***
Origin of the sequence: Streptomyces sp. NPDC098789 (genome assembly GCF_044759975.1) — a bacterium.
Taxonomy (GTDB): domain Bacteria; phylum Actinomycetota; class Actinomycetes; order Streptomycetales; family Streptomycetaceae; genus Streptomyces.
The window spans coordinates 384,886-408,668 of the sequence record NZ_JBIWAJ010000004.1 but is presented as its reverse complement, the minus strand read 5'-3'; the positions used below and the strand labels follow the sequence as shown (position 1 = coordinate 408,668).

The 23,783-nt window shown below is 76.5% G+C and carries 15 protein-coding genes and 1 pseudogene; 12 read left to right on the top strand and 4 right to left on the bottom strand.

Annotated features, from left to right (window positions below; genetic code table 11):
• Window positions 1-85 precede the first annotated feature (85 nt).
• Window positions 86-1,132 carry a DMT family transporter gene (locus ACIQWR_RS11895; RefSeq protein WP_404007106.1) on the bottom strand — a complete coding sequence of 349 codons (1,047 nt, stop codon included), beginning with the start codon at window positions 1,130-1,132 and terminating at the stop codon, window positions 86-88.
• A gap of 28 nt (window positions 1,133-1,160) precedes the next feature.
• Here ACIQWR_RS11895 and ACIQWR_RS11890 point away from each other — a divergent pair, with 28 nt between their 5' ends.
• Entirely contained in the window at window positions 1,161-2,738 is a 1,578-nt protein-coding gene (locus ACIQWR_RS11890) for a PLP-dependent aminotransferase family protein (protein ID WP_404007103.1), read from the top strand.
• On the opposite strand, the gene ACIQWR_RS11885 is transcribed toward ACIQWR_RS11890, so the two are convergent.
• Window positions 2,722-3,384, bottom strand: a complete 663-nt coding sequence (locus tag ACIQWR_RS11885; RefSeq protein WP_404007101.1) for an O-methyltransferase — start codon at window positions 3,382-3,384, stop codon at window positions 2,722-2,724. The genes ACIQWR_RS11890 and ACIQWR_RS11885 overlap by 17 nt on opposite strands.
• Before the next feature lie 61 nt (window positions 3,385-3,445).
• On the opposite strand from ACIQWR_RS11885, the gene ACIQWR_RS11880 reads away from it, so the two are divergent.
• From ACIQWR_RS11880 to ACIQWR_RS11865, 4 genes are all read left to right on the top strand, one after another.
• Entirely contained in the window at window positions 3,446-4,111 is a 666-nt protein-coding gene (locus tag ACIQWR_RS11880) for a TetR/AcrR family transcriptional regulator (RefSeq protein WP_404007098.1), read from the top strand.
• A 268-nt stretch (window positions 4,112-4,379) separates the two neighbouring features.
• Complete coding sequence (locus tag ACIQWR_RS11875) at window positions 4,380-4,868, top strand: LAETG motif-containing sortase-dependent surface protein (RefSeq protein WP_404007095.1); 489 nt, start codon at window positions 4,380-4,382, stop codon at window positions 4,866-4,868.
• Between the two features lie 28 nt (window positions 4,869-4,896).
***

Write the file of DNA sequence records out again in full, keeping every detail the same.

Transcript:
Origin of the sequence: Streptomyces sp. NPDC098789 (genome assembly GCF_044759975.1) — a bacterium.
Taxonomy (GTDB): domain Bacteria; phylum Actinomycetota; class Actinomycetes; order Streptomycetales; family Streptomycetaceae; genus Streptomyces.
The window spans coordinates 384,886-408,668 of the sequence record NZ_JBIWAJ010000004.1 but is presented as its reverse complement, the minus strand read 5'-3'; the positions used below and the strand labels follow the sequence as shown (position 1 = coordinate 408,668).

The 23,783-nt window shown below is 76.5% G+C and carries 15 protein-coding genes and 1 pseudogene; 12 read left to right on the top strand and 4 right to left on the bottom strand.

Annotated features, from left to right (window positions below; genetic code table 11):
• Window positions 1-85 precede the first annotated feature (85 nt).
• Window positions 86-1,132 carry a DMT family transporter gene (locus ACIQWR_RS11895; RefSeq protein WP_404007106.1) on the bottom strand — a complete coding sequence of 349 codons (1,047 nt, stop codon included), beginning with the start codon at window positions 1,130-1,132 and terminating at the stop codon, window positions 86-88.
• A gap of 28 nt (window positions 1,133-1,160) precedes the next feature.
• Here ACIQWR_RS11895 and ACIQWR_RS11890 point away from each other — a divergent pair, with 28 nt between their 5' ends.
• Entirely contained in the window at window positions 1,161-2,738 is a 1,578-nt protein-coding gene (locus ACIQWR_RS11890) for a PLP-dependent aminotransferase family protein (protein ID WP_404007103.1), read from the top strand.
• On the opposite strand, the gene ACIQWR_RS11885 is transcribed toward ACIQWR_RS11890, so the two are convergent.
• Window positions 2,722-3,384, bottom strand: a complete 663-nt coding sequence (locus tag ACIQWR_RS11885; RefSeq protein WP_404007101.1) for an O-methyltransferase — start codon at window positions 3,382-3,384, stop codon at window positions 2,722-2,724. The genes ACIQWR_RS11890 and ACIQWR_RS11885 overlap by 17 nt on opposite strands.
• Before the next feature lie 61 nt (window positions 3,385-3,445).
• On the opposite strand from ACIQWR_RS11885, the gene ACIQWR_RS11880 reads away from it, so the two are divergent.
• From ACIQWR_RS11880 to ACIQWR_RS11865, 4 genes are all read left to right on the top strand, one after another.
• Entirely contained in the window at window positions 3,446-4,111 is a 666-nt protein-coding gene (locus tag ACIQWR_RS11880) for a TetR/AcrR family transcriptional regulator (RefSeq protein WP_404007098.1), read from the top strand.
• A 268-nt stretch (window positions 4,112-4,379) separates the two neighbouring features.
• Complete coding sequence (locus tag ACIQWR_RS11875) at window positions 4,380-4,868, top strand: LAETG motif-containing sortase-dependent surface protein (RefSeq protein WP_404007095.1); 489 nt, start codon at window positions 4,380-4,382, stop codon at window positions 4,866-4,868.
• Between the two features lie 28 nt (window positions 4,869-4,896).